Milstar is the Defense Department's most technologically advanced telecommunications satellite system, providing critical, secure links to U.S. national leaders, air, land and sea forces around the globe and has been used to support military operations since 1994. The last satellite features the Medium Data Rate (MDR) payload, built by Boeing Satellite Systems, El Segundo, Calif.

The MDR payload has 32 channels, which can process data at speeds up to 1.5 megabits per second. Increased data rates are used for applications such as command and control, intelligence, distribution of air tasking orders and targeting updates to the military forces.

The spacecraft also features the Low Data Rate (LDR) payload, built by Northrop Grumman Space Technology, Redondo Beach, Calif. Northrop Grumman also supplies MDR antennas and the MDR digital processor to Boeing. Lockheed Martin Space Systems Company is the prime contractor, satellite bus provider, and lead systems integrator for Milstar, which are launched aboard Lockheed Martin-built Titan IVB/Centaur rockets from Cape Canaveral Air Force Station, Fla.

"Milstar enables our nation's warfighters to securely communicate," said Major Dave Martinson, Chief of MILSATCOM Integration, Headquarters Air Force Space Command. "The medium data rate capability provided by the block II satellites greatly enhances that capability and ensures timely dissemination of vital communication."

Lockheed Martin is also under contract to develop the Department of Defense's next generation of highly secure communications satellites known as the Advanced Extremely High Frequency (AEHF) system. As envisioned by the Pentagon, the fully operational Advanced EHF constellation will consist of four networked satellites providing coverage of the Earth from 65 degrees north latitude to 65 degrees south. Incorporating the latest technology, AEHF satellites will provide about 10 times the user capacity as Milstar. AEHF satellites will provide improved secure data throughput capability and increased coverage flexibility to regional and global military operations and will be backward compatible with the Milstar I and II system. Northrop Grumman is developing the AEHF payload.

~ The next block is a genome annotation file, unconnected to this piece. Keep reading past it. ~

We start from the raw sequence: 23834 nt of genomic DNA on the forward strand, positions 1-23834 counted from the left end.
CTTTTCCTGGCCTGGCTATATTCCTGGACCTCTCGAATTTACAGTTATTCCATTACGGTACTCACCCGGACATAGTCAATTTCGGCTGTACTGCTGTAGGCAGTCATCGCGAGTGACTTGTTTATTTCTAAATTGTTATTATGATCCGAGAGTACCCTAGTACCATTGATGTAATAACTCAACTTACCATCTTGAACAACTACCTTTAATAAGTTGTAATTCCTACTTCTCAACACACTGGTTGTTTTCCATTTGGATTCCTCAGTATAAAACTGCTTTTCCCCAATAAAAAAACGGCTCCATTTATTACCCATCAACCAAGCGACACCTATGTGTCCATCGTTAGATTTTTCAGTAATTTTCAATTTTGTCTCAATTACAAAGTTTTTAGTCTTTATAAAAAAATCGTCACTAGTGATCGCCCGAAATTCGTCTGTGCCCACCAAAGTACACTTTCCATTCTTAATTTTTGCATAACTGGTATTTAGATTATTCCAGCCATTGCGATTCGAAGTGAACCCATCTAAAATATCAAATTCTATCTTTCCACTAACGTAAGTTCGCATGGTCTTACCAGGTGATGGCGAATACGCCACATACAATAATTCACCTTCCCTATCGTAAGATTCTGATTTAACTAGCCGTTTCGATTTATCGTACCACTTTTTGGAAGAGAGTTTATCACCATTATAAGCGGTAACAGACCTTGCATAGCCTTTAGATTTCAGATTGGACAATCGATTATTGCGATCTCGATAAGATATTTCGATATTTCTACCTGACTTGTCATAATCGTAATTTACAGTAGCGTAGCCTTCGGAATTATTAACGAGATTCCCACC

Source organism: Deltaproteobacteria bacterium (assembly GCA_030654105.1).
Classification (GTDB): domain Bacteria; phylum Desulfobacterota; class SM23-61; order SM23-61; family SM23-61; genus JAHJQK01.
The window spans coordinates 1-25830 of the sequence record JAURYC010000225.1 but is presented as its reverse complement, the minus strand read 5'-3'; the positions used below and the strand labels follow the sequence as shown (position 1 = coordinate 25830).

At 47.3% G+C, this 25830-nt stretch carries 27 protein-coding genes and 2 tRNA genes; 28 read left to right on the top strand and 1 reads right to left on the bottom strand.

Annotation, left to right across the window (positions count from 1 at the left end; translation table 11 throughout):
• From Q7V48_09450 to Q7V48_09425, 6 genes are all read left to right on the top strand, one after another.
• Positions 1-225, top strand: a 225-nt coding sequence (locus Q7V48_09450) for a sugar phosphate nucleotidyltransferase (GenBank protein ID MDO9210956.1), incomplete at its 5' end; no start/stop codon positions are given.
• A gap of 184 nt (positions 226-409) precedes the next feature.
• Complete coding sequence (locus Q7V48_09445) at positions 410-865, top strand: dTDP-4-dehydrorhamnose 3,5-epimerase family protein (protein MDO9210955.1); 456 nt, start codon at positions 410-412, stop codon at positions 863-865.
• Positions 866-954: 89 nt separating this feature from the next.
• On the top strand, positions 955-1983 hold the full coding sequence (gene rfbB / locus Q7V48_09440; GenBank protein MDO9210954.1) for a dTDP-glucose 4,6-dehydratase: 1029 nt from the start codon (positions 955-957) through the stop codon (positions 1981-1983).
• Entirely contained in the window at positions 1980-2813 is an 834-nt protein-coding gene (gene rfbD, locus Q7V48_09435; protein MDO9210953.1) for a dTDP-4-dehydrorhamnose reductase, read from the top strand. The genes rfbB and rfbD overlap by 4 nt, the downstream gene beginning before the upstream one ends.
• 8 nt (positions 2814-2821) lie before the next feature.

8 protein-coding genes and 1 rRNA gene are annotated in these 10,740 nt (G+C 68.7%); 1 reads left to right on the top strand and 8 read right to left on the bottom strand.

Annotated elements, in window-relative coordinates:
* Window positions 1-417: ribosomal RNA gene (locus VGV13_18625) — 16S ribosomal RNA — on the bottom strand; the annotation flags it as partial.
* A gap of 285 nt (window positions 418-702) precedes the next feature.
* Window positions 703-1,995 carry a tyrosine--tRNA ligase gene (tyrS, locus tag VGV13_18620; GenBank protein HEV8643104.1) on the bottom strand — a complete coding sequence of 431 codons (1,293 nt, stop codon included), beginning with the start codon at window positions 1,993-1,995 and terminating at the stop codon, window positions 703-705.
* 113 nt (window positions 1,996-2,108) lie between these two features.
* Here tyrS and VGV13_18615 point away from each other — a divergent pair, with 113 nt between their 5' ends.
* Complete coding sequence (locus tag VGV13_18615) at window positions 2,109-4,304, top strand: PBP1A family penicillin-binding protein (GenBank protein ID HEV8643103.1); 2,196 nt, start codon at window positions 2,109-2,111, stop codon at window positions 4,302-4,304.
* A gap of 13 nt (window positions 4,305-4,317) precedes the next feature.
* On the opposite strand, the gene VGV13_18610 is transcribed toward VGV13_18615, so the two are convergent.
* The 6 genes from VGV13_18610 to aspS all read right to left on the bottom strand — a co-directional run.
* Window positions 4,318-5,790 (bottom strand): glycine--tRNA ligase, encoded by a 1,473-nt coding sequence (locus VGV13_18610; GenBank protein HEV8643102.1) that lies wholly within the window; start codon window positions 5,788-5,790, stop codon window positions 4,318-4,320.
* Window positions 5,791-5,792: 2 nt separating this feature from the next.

Space & Strategic Missiles is a key element of Lockheed Martin Space Systems Company, headquartered in Denver, Colo., one of the major operating units of Lockheed Martin Corporation. Space Systems designs, develops, tests, manufactures and operates a variety of advanced technology systems for military, civil and commercial customers. Chief products include space launch and ground systems, remote sensing and communications satellites for commercial and government customers, advanced space observatories and interplanetary spacecraft, fleet ballistic missiles and missile defense systems.

Headquartered in Bethesda, Maryland, Lockheed Martin employs about 125,000 people worldwide and is a global enterprise principally engaged in the research, design, development, manufacture and integration of advanced technology systems, products, and services. The Corporation reported 2002 sales of $26.6 billion.

CONTACT: Steve Tatum, 408-742-7531, or Stephen.o.tatum@lmco.com, for Lockheed Martin Space Systems Company.

SOURCE: Lockheed Martin Space Systems Company

CONTACT: Steve Tatum, 408-742-7531, or Stephen.o.tatum@lmco.com, for
Lockheed Martin Space Systems Company